Voluntary disclosure is revealing matters to the IRD (before they find out) regarding aspects of your taxation obligations and liabilities. If something is wrong with your tax returns, the IRD encourages you to tell them about it so that it can be corrected as soon as possible. This is called making a “voluntary disclosure”.
Diverting personal services income by structuring revenue earning activities through an associated entity such as a trading trust or a company may cause Inland Revenue to consider such arrangement as tax avoidance.
You are probably operating a business if you charge other people for the goods that you have made or the services that you provide. It will also be looked on as a business if you are supplying the goods or services on a regular basis and there is a clear intention to make a profit from your activities.
A small number of people try to avoid paying the tax they should or boost entitlements to social benefits by using inappropriate or unlawful tax structures. IRD call this - aggressive tax planning (ATP). Inland Revenue will investigate if they suspect your planning is not quite on the level.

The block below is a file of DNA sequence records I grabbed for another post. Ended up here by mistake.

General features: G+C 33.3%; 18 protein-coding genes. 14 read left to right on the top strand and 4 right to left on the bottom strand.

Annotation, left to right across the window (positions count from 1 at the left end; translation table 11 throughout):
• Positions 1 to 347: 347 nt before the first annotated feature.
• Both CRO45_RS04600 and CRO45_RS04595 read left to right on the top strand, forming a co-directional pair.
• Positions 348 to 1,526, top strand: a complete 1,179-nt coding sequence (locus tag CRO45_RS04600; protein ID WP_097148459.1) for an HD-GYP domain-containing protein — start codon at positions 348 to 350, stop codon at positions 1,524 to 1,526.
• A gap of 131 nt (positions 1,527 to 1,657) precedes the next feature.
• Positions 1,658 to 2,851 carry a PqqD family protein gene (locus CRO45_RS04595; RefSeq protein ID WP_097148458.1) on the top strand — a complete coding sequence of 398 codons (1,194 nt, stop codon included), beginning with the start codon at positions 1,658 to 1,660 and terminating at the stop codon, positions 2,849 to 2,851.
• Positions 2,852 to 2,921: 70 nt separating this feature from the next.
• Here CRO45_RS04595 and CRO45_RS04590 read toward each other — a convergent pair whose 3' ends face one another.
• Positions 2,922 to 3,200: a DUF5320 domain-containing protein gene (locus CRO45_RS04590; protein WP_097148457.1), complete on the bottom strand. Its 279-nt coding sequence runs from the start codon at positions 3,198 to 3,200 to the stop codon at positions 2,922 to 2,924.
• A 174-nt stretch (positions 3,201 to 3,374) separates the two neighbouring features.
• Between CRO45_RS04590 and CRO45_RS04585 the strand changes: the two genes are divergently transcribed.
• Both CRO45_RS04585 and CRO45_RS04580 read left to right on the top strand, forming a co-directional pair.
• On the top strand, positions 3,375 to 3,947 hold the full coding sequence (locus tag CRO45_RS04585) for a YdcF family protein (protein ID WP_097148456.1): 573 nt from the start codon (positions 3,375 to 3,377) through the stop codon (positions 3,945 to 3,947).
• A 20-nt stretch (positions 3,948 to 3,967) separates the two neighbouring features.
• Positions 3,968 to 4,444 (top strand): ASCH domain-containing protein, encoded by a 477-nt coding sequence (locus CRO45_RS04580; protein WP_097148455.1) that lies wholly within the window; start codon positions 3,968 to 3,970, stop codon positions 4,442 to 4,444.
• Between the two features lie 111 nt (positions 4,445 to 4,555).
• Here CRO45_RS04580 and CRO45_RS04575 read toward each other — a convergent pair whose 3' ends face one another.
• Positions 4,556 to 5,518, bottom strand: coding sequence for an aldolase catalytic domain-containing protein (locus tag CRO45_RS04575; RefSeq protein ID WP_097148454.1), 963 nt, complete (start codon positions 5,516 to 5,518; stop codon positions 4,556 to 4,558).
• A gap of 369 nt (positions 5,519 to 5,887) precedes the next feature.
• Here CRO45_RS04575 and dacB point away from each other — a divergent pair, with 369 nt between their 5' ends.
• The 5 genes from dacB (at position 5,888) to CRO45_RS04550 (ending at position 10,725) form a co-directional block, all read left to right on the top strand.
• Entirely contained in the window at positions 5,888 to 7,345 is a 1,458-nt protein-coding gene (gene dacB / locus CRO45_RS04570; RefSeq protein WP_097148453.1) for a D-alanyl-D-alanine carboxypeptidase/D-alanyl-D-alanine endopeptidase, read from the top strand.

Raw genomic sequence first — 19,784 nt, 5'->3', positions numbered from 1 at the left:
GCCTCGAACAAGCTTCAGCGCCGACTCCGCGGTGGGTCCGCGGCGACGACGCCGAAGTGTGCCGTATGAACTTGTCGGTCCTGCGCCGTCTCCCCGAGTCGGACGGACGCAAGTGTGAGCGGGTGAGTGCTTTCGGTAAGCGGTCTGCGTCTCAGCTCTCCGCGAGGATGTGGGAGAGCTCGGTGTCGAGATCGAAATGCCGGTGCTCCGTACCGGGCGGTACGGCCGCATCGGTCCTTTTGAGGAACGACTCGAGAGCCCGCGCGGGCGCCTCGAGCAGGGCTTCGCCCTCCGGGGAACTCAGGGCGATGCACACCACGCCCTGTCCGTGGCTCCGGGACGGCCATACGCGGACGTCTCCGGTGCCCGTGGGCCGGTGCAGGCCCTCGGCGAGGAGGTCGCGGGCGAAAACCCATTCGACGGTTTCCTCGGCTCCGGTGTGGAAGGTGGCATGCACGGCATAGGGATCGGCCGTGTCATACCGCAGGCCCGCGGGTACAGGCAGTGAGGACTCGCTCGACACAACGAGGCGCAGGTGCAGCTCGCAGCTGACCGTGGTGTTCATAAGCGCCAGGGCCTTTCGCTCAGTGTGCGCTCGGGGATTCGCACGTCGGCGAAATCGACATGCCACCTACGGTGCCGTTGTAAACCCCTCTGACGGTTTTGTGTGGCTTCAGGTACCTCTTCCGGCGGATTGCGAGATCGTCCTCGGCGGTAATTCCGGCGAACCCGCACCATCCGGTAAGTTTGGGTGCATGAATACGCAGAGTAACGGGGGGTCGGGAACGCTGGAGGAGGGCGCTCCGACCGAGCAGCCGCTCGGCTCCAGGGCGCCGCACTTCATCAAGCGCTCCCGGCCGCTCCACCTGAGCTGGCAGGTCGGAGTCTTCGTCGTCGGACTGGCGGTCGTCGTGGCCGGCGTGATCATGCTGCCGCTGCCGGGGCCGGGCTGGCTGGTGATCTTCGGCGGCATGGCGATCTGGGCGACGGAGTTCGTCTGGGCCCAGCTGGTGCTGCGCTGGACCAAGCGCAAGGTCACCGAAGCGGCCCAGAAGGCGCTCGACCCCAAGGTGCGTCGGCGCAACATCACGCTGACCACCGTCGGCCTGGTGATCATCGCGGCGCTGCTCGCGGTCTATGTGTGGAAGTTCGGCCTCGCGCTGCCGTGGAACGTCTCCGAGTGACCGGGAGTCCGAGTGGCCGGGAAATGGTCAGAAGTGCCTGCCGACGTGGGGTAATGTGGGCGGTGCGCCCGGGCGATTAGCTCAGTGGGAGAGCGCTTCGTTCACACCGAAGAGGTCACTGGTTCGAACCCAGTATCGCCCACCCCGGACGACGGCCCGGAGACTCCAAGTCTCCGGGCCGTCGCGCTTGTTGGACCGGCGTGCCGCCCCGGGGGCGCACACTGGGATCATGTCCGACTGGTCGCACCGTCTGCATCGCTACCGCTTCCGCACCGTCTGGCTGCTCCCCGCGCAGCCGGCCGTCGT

Although IRD is not required either to alert taxpayers when considering whether to audit or advise that an audit has begun, the IRD’s practice is that a taxpayer will generally be given notice, in writing, advising them that they have been selected for an audit, or that an audit is underway.